It makes us have huge misconceptions about people's ability and their needs and desires, then that trickles into service provision for disabled people. And then when you layer on multiple identities, such as you know, ethnicity, or sexuality, then that creates even more inequality. So for me, I'm using my experience of not been represented feeling, you know, disadvantaged or discriminated. I'm challenging that I'm sharing the stories through myself through other people that I know, in a similar situation, because I don't want future generations to have to go through the same things as me. And you know, being really honest, I'm 33 years old, and there's not been enough change in the South Asian community on the topic of disability. And it's sad. I mean, it's not right. And if we don't start talking about it, if we don't start addressing it, then nothing's gonna happen. Nothing will change. Hmm.

 Dilpreet Kaur (Host)

How do you suggest allies can help D stigmatise the taboos around disability? Do you have any tips for those who are listening?

Shani Dhanda (Guest)

I think that, again, that's a really good question. I think first and foremost, we all have to educate ourselves. We all have to really understand the reality of what it's like to live with a condition or an impairment. Anything that you do really interrogate Am I being representative is everything The day that we live in society with here around this table.

Dilpreet Kaur (Host)

Wow, kudos to you, Shani, I am so thankful for all your work. And I can imagine the effort behind it. Because when I came to Australia three years ago from India, I found no media outlets for South Asian women or non-binary folks. And that's why I decided to launch South Asian today. It's a lot of work. But there's also this thrill and sense of achievement like we discussed earlier. So, before you go, I just wanted to ask you, if you had to define representation in a single sentence, what would you say,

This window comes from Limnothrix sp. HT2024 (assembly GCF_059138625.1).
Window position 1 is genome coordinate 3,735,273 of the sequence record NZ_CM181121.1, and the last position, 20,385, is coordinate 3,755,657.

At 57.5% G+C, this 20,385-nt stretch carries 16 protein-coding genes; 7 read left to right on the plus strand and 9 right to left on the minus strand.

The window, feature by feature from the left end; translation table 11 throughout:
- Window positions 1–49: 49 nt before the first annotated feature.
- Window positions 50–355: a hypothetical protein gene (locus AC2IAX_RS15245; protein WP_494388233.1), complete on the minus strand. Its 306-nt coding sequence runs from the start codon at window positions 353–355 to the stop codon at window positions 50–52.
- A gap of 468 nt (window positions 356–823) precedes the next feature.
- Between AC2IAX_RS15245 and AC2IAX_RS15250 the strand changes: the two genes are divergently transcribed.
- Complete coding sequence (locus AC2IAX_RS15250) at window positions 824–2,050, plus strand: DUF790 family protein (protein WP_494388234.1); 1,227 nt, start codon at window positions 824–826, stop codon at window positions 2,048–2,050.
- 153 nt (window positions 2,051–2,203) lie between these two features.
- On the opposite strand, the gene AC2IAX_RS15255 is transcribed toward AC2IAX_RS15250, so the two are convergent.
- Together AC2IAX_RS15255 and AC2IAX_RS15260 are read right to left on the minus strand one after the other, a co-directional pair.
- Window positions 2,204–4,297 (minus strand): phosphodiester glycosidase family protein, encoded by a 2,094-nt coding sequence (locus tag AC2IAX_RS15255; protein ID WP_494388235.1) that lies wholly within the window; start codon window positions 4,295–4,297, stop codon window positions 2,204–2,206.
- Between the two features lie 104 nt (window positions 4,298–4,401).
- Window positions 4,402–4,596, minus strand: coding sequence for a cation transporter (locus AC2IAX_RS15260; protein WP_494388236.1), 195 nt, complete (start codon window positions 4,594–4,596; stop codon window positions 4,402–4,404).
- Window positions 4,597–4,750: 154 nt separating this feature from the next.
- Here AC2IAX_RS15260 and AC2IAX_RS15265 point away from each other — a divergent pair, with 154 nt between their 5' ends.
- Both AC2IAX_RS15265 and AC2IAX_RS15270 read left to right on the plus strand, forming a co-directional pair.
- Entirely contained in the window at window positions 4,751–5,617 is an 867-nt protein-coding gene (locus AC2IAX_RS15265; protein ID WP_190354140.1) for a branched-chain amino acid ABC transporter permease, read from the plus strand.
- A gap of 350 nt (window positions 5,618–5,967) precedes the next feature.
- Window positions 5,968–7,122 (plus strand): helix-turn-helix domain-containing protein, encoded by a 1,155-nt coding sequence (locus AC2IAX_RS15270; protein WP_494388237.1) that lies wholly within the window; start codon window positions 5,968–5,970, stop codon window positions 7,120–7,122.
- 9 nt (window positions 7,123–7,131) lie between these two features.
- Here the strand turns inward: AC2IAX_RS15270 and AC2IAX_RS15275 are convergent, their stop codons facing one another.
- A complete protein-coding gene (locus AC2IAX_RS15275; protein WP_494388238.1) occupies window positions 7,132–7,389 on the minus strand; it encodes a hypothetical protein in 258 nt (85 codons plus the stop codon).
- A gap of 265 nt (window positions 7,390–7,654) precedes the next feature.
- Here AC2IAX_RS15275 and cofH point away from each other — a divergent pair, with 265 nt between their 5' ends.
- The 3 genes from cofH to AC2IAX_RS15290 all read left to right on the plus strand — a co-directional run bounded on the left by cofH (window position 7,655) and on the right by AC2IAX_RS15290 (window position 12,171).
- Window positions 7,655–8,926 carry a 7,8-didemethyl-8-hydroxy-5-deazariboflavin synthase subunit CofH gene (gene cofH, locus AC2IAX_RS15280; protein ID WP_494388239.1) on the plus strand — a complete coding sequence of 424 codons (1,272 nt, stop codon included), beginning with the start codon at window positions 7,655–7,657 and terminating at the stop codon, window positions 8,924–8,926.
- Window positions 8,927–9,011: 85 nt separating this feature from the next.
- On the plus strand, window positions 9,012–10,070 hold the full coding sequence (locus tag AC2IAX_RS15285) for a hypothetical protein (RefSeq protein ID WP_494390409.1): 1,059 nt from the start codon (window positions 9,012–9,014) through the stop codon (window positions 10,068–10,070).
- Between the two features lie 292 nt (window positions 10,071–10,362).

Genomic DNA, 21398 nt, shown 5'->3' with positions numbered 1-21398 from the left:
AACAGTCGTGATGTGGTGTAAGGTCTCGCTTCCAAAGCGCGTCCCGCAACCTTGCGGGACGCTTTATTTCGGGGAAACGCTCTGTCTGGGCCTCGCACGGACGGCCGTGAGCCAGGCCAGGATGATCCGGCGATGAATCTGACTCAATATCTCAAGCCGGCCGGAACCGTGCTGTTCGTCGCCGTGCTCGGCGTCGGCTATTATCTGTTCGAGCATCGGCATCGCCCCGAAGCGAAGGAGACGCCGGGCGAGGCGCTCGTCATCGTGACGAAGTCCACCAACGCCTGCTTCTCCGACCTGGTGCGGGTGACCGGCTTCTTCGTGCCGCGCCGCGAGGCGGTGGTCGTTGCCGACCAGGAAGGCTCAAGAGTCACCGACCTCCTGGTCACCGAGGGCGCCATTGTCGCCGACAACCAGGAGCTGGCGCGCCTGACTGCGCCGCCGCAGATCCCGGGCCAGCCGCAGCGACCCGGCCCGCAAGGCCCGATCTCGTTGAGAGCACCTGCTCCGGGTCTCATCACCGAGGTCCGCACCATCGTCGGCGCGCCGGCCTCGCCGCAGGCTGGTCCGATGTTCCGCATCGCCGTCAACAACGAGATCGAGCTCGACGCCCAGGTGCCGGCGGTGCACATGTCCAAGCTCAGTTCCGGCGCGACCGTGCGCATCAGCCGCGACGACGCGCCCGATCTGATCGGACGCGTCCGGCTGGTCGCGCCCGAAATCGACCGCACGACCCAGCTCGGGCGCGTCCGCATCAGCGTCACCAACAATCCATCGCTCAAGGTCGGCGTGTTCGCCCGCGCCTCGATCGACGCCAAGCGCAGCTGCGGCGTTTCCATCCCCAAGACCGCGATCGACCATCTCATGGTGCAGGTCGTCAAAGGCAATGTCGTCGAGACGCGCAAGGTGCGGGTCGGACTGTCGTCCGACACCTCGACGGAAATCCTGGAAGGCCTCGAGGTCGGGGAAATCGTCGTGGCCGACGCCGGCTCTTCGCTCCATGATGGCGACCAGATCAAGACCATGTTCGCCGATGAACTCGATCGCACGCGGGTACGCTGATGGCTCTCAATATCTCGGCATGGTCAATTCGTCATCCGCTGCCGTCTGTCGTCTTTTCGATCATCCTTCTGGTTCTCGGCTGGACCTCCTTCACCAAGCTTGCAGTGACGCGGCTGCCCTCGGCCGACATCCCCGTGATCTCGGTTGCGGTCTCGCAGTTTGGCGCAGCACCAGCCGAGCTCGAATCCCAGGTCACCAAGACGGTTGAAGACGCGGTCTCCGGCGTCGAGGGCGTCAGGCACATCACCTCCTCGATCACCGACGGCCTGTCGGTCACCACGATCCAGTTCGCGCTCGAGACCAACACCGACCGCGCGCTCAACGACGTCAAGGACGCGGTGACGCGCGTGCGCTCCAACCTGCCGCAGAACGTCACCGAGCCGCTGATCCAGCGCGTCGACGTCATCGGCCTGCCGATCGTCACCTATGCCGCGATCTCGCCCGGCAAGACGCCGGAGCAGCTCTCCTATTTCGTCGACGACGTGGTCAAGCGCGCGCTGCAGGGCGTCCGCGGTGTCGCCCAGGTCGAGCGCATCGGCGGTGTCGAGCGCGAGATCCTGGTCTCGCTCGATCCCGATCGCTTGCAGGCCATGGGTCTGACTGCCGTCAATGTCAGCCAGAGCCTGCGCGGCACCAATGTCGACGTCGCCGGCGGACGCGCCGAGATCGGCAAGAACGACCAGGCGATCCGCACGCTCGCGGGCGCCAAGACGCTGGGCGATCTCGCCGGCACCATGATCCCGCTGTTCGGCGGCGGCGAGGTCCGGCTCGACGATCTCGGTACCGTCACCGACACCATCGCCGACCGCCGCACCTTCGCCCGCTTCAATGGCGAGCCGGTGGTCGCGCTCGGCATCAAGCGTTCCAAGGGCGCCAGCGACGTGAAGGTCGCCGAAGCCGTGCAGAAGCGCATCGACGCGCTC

Shani Dhanda (Guest)

Having a presence and not having to fight for that presence, it's being represented in a way where whoever you are, whatever your identity is, it's acknowledged as the representation of society. So you know, for example, like in the UK, in all of the advertising, for example, out of that, say, 10,000 people, only one or two of those people will have a disability, whereas we know one in five people In the UK are disabled. So you can clearly see the lack of representation there by banging down doors and build tables and chairs all day every day, you know about representation and inclusion. But for me, I think that the true meaning of representation really is where I don't have to do that, where everybody else is thinking of those other people that aren't there. And that do need that representation. And it's really important because, you know, growing up, I never saw anyone of colour on my screen who had a physical condition or impairment. And, you know, I'm a massive believer that you can't be what you can't see.

Dilpreet Kaur (Host)

Hmm, you can't be what you can't see. And that not Shani Dhanda everybody - founder of the Asian Woman Festival. We wish you the very best for all upcoming ventures. Thank you so much for taking the time to speak with us.

Shani Dhanda (Guest)

Thank you so much. It's a great honour and really good luck with South Asian Today.

Dilpreet Kaur (Host)

To stay tuned with all our upcoming episodes, subscribe to our Spotify, Apple podcasts, or give us a visit on www.southasiantoday.com.au

 

About the author

Dilpreet is the founder of South Asian Today. More about her can be found here.